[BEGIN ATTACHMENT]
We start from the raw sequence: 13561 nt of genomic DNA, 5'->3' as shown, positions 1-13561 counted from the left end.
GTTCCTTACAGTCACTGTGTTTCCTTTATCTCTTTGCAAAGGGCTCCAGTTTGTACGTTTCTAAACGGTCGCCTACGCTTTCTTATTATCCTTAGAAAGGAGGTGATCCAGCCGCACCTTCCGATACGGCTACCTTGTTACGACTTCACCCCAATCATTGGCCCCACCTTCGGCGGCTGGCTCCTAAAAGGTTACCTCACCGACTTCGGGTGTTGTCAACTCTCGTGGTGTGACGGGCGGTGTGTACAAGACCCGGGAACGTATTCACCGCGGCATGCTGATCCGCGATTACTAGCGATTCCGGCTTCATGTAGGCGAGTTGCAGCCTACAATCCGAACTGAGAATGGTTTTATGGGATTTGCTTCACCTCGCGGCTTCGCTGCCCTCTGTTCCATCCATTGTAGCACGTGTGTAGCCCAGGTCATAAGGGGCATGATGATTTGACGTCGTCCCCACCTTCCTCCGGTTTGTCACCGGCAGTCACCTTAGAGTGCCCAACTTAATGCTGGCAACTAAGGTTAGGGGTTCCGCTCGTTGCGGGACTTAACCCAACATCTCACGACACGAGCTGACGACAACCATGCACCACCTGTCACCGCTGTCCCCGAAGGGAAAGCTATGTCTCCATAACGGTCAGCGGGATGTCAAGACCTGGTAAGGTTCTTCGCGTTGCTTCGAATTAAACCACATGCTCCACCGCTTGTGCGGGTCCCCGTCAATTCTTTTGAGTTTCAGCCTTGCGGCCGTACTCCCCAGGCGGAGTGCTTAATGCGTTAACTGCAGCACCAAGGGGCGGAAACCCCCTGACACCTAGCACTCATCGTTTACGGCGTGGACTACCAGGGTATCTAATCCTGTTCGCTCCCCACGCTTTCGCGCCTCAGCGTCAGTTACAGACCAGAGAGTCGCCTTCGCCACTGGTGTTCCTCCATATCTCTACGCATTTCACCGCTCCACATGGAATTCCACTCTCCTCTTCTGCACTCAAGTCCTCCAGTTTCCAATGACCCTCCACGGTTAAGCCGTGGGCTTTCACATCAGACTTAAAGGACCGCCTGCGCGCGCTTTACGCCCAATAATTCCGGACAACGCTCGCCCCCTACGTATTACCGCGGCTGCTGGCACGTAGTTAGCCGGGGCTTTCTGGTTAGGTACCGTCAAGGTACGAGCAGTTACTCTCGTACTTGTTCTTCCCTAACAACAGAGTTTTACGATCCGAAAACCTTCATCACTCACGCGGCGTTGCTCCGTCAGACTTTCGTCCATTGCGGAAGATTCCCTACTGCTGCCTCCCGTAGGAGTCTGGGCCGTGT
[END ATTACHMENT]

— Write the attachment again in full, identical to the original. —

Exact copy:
We start from the raw sequence: 13561 nt of genomic DNA, 5'->3' as shown, positions 1-13561 counted from the left end.
GTTCCTTACAGTCACTGTGTTTCCTTTATCTCTTTGCAAAGGGCTCCAGTTTGTACGTTTCTAAACGGTCGCCTACGCTTTCTTATTATCCTTAGAAAGGAGGTGATCCAGCCGCACCTTCCGATACGGCTACCTTGTTACGACTTCACCCCAATCATTGGCCCCACCTTCGGCGGCTGGCTCCTAAAAGGTTACCTCACCGACTTCGGGTGTTGTCAACTCTCGTGGTGTGACGGGCGGTGTGTACAAGACCCGGGAACGTATTCACCGCGGCATGCTGATCCGCGATTACTAGCGATTCCGGCTTCATGTAGGCGAGTTGCAGCCTACAATCCGAACTGAGAATGGTTTTATGGGATTTGCTTCACCTCGCGGCTTCGCTGCCCTCTGTTCCATCCATTGTAGCACGTGTGTAGCCCAGGTCATAAGGGGCATGATGATTTGACGTCGTCCCCACCTTCCTCCGGTTTGTCACCGGCAGTCACCTTAGAGTGCCCAACTTAATGCTGGCAACTAAGGTTAGGGGTTCCGCTCGTTGCGGGACTTAACCCAACATCTCACGACACGAGCTGACGACAACCATGCACCACCTGTCACCGCTGTCCCCGAAGGGAAAGCTATGTCTCCATAACGGTCAGCGGGATGTCAAGACCTGGTAAGGTTCTTCGCGTTGCTTCGAATTAAACCACATGCTCCACCGCTTGTGCGGGTCCCCGTCAATTCTTTTGAGTTTCAGCCTTGCGGCCGTACTCCCCAGGCGGAGTGCTTAATGCGTTAACTGCAGCACCAAGGGGCGGAAACCCCCTGACACCTAGCACTCATCGTTTACGGCGTGGACTACCAGGGTATCTAATCCTGTTCGCTCCCCACGCTTTCGCGCCTCAGCGTCAGTTACAGACCAGAGAGTCGCCTTCGCCACTGGTGTTCCTCCATATCTCTACGCATTTCACCGCTCCACATGGAATTCCACTCTCCTCTTCTGCACTCAAGTCCTCCAGTTTCCAATGACCCTCCACGGTTAAGCCGTGGGCTTTCACATCAGACTTAAAGGACCGCCTGCGCGCGCTTTACGCCCAATAATTCCGGACAACGCTCGCCCCCTACGTATTACCGCGGCTGCTGGCACGTAGTTAGCCGGGGCTTTCTGGTTAGGTACCGTCAAGGTACGAGCAGTTACTCTCGTACTTGTTCTTCCCTAACAACAGAGTTTTACGATCCGAAAACCTTCATCACTCACGCGGCGTTGCTCCGTCAGACTTTCGTCCATTGCGGAAGATTCCCTACTGCTGCCTCCCGTAGGAGTCTGGGCCGTGT